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How to focus aid by income level?

posted by: ADG Team, 27 Jan 2011, 13:59 PM     category: 1. Structure of program

What should the focus of the aid program be between low and middle-income countries?

As Stephen Howes, now Aid Review Panel member, said in LowyInterpreter (Oct 2010) (bit.ly/ggQg9U), Australia has promised that 0.15% of our Gross National Income (GNI) will be dedicated to least developed countries (LDCs) by 2015 (approx. $2.5 billion p.a.) (bit.ly/e45z2Y). Stephen Howes goes on to say that Australia's major aid recipients – PNG and Indonesia – are not classified by the UN as LDCs, though some other Asia-Pacific countries are, such as Solomon Islands and Timor Leste. By 2015, they might lay claim to, say, $500 million, which still leaves about $2 billion for Africa, home to the great majority of the LDCs...

So, what do you think? You might have a different opinion on the balance between low (or LDC) and middle-income countries, or maybe you agree. Please let us know - we'd like to hear from you.

 
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Disability inclusive development

posted by: Karina Okotel, 27 Feb 2011, 19:11 PM     category: 1. Structure of program

Two-thirds of the global population of persons with disability live in the Asia Pacific region,[1] of which 82% live below the poverty line.[2] Disability inclusive development is a clear area of comparative advantage for the Australian aid program. It is important that we maintain and build on our leadership in disability inclusive development as a means by which Australia can play a particularly unique and specialised role.

A summary of key recommendations from CBM Australia and the CBM-Nossal Institute Parntership for Disability Inclusive Development’s submission to the Aid Review includes 36 separate recommendations under 5 key areas:

1.        Maintaining a regional focus;

2.        Taking an effective leadership role in disability inclusive development;

3.        Strengthening AusAID structures and functions for disability inclusive development;

4.        Facilitating inclusion of people with disabilities;

5.        Improved transparency, accountability and coordination.

 A public copy of this submission is available at : http://www.aidreview.gov.au/publications/sub-cbm.pdf


[1] Commonwealth of Australia, Development for All: Towards a disability-inclusive Australian aid program 2009-2014 (2008) 5.

[2] Disability and the MDGs, Include Everybody <www.includeeverybody.org/disability.php>.

 
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Australia's performance as a humanitarian donor

posted by: Marybeth Redheffer, Policy Research Officer, DARA, 16 Mar 2011, 01:30 AM     category: 2. Perfomance & lessons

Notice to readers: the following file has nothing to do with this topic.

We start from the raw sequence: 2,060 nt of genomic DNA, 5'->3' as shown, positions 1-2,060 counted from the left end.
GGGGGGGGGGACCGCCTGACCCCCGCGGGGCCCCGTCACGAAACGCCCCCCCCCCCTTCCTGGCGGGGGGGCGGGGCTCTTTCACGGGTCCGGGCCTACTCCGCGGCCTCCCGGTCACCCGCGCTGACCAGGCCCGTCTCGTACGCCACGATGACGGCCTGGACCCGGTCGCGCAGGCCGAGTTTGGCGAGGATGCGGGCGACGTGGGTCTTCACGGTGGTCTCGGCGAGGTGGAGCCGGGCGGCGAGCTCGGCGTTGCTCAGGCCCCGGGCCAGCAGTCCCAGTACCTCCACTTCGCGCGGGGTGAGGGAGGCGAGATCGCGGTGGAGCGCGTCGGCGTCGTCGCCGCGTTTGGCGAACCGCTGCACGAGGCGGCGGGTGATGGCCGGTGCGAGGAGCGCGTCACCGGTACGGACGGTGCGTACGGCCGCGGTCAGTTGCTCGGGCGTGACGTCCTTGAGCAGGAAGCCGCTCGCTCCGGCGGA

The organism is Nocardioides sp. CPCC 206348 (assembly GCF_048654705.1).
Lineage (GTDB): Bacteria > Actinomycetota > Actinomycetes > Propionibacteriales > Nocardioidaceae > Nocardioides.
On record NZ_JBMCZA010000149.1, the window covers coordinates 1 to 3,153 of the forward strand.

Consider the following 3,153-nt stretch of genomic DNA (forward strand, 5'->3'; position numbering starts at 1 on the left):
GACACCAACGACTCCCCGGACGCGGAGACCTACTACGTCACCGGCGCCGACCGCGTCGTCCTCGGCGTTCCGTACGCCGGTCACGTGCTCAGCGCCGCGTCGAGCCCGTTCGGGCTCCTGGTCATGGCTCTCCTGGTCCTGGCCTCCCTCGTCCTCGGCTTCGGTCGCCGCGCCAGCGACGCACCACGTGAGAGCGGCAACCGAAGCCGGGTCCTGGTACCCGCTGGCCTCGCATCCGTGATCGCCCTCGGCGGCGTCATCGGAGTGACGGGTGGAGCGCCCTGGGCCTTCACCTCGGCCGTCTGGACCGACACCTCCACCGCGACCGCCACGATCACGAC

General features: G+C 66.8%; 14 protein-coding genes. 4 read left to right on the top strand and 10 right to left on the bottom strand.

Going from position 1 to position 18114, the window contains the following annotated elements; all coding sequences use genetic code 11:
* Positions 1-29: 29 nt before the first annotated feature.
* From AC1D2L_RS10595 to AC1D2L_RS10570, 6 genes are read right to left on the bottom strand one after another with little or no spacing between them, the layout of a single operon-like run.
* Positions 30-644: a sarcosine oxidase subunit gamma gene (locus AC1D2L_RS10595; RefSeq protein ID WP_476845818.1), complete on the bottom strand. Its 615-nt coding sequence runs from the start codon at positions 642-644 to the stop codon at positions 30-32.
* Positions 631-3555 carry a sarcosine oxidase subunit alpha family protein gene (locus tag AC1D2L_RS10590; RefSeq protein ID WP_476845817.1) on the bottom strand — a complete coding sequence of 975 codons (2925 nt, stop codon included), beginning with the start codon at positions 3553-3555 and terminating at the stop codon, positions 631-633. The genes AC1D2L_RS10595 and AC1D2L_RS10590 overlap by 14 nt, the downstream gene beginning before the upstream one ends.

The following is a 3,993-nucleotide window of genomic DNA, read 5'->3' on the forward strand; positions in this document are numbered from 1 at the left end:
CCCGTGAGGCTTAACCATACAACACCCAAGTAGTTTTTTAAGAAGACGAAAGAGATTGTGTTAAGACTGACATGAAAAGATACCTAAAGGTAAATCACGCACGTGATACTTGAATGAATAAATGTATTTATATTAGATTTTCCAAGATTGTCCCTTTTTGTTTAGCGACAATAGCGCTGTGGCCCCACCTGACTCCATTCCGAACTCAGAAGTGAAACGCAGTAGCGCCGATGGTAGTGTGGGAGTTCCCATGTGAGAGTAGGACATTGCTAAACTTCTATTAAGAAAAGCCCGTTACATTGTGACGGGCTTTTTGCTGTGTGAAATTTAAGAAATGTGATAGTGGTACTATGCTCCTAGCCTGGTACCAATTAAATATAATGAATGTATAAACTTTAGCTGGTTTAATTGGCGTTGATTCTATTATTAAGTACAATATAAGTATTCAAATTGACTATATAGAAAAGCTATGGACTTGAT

DARA has been measuring the performance of Australia’s humanitarian aid since 2007 through the Humanitarian Response Index. In 2010, Australia ranked 13th out of 23 OECD/DAC donors for applying Good Humanitarian Donorship principles in support of humanitarian action. Our analysis is based on extensive field interviews with humanitarian organizations supported by Australia and comprehensive statistical data.  In 2010, we found that Australia could improve the quality, effectiveness and impact of its humanitarian assistance by providing more flexible funding, allocating its aid to crises based on the level of needs and vulnerability, and improving its support and commitment to humanitarian accountability initiatives.  Australia should also consider increasing the proportion of funding allocated to NGOs, often the first-line providers of aid in case of emergencies. 

For a more detailed assessment of Australia’s performance, see http://daraint.org/humanitarian-response-index/humanitarian-response-index-2010/donor-assessments/Australia/# .

For more information on the Humanitarian Response Index, see http://daraint.org/humanitarian-response-index/humanitarian-response-index-2010/

 
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Aid Dependency

posted by: Martin, 24 Feb 2011, 23:00 PM     category: 3. Efficiency & effectiveness

I am an expatriate resident of Vanuatu and was pleased to hear that Kevin Rudd had initiated a review of Australia’s overseas aid and I hope it will be more than a “Yes, Minister” review.

When I lived in Australia, I firmly believed that the overseas aid budget should be significant; a rich country like Australia should help poor countries – simple.